Tuesday, October 6, 2015

2015 Little St. Simons Island - Protection Via Conservation Easement

All of LSSI is now under conservation easement!
Coastal Georgia is home to barrier islands, vast spartina marshes and pristine beaches. Just an hour south of Savannah is a stretch known as the Golden Isles that includes Jekyll Island, St. Simons Island and Sea Island, with Little St. Simons Island found at the northern end of the range. As barrier islands go, the best birding, fishing and beachcombing tends to be located at hard-to-reach places … and thank goodness for that. It took a boat ride, a pickup truck and a 30-minute bike ride to reach the northern tip of Little St. Simon’s Island; a bald eagle resting on the beach there instantly confirmed my suspicions this was a special place.
This island also has a storied history for sporting types. The Berolzheimer family from New York purchased Little St. Simon’s Island (LSSI) in 1921 believing that the red cedar trees found there would be fodder for their Eagle Pencil Company. But the cedars proved too twisted and contorted from the constant wind found along the coast, and the island became a private hunting retreat for Berolzheimer and many prominent figures from New York. They fashioned a flag of ducks flying over a running deer to signify the grand adventures found there, and an updated version of that design remains today.

A Hampton River boat ride is the only way to access LSSI
Not until 1979 was the public invited to come and stay at the Lodge on LSSI, and limited tourism began to play a role in the preservation process. That’s because a pair of frequent guests grew to love the island, leading to Henry and Wendy Paulson becoming part owners of LSSI in 2003. Mr. Paulson served as the U.S. Secretary of the Treasury from 2006 – 2009, and Mrs. Paulson is been a lifelong birdwatcher and conservation leader. In May of 2015, they donated a conservation easement to The Nature Conservancy for the 11,333-acres at Little St. Simons Island.

 During my Labor Day visit to LSSI the Paulson family was wrapping up their holiday weekend visit and getting ready to fly back to Chicago. I can report that they were friendly and effusive about the opportunity to conserve the island, telling me that had always hoped for this outcome. My first ever visit to LSSI revealed that meals are served family style, and the Paulson family broke bread with other guests because that is simply the norm on this island, where Mother Nature is the focus.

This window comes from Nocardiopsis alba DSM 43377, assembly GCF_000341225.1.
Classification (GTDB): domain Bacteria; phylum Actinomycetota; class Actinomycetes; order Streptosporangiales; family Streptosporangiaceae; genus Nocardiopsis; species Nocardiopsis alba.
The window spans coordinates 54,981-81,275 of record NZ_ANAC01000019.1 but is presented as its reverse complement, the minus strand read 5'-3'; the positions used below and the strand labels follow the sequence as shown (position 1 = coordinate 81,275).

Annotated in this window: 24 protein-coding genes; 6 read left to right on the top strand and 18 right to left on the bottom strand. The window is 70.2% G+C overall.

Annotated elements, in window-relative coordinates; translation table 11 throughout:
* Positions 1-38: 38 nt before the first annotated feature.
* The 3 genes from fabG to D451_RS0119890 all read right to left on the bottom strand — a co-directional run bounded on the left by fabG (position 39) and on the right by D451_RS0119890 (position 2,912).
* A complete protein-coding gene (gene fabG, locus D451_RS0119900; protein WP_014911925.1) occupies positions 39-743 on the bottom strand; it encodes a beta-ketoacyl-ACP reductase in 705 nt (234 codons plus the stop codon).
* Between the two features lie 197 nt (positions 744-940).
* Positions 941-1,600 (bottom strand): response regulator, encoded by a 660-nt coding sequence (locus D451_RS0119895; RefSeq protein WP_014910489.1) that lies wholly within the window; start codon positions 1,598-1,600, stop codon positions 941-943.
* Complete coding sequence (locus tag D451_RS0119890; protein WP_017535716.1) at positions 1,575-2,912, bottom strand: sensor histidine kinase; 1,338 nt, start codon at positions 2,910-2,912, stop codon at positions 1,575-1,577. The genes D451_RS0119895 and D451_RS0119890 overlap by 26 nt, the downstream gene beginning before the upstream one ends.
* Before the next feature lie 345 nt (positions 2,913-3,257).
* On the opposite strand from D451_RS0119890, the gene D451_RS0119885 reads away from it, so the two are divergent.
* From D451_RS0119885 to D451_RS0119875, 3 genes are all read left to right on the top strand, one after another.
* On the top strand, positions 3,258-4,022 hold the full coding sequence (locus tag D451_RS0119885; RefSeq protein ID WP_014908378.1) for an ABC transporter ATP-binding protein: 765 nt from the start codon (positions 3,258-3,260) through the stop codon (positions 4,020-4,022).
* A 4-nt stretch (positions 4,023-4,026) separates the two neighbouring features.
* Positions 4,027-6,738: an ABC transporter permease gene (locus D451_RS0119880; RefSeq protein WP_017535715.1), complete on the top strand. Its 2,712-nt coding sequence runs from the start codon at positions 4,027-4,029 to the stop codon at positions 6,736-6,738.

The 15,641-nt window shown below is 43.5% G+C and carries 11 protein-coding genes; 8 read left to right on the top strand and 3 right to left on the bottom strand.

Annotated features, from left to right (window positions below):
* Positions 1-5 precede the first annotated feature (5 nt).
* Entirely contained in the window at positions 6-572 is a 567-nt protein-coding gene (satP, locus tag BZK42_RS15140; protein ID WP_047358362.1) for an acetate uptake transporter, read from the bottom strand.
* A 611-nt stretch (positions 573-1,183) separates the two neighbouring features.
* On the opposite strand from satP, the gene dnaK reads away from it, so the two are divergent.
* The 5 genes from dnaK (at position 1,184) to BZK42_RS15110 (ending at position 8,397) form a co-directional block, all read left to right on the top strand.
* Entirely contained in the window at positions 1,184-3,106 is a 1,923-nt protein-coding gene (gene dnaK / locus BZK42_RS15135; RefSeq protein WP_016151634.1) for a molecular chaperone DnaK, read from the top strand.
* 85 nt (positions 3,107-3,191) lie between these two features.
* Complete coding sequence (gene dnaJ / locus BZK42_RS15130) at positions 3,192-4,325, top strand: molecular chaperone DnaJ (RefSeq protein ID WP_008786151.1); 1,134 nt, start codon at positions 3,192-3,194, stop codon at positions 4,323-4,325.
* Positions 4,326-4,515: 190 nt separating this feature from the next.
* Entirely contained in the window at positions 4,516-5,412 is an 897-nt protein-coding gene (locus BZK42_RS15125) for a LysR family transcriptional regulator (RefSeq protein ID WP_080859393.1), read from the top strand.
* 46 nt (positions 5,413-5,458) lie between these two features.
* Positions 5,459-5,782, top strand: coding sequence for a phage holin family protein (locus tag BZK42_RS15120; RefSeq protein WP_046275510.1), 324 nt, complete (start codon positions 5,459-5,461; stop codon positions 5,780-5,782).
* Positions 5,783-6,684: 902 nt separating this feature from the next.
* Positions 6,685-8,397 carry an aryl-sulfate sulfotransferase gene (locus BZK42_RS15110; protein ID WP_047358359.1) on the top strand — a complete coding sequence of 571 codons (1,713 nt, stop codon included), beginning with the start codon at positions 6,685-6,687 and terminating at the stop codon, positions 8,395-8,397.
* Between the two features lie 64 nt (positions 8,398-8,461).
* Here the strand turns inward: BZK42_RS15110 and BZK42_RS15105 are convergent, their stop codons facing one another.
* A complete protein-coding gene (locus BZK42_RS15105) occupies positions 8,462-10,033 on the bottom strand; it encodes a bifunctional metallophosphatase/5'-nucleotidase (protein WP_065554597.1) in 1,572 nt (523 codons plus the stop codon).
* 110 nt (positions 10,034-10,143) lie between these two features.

My first wildlife sighting at LSSI - Great Egret with neck tucked
Scott Greene is the General Manager at LSSI, a Select Registry Property which has garnered many accolades from the travel sector. “This island has been lovingly cared for over the last 100 years and it remains in a natural state,” said Greene. “This conservation easement guarantees that what is here now is going to become even more special in the future. We have a mosaic of habitat that includes a mature maritime forest, a sprawling spartina marsh and mud flats, plus seven-miles of untouched front beach.”

I met owners Henry and Wendy Paulson 
The island offers a variety of lodging options, but total occupancy is about 30 people. I stayed in the River Lodge that houses four guest quarters and a community area. All meals are served just a few steps down the boardwalk at the Hunting Lodge, where the culinary selection and quality were outstanding. Whether your plans are to rent the entire island or just reserve a private cabin, there is too much to experience in just one visit, which is why I suspect that many visitors return again and again to explore another niche of the island. To learn more visit the Internet at www.LittleStSimonsIsland.com.

To read the feature article in the newspaper click on Charleston Mercury.

To view more blog entries from LSSI click on Lush Landscape - Keeping It Natural - Surf Fishing

To view past blog entries about ecotourism click Grosse Savanne, La.

To view past blog entries about birdwatching click Hooded Warbler

To view past blog entries with my Field Notes and Photos click September 2015

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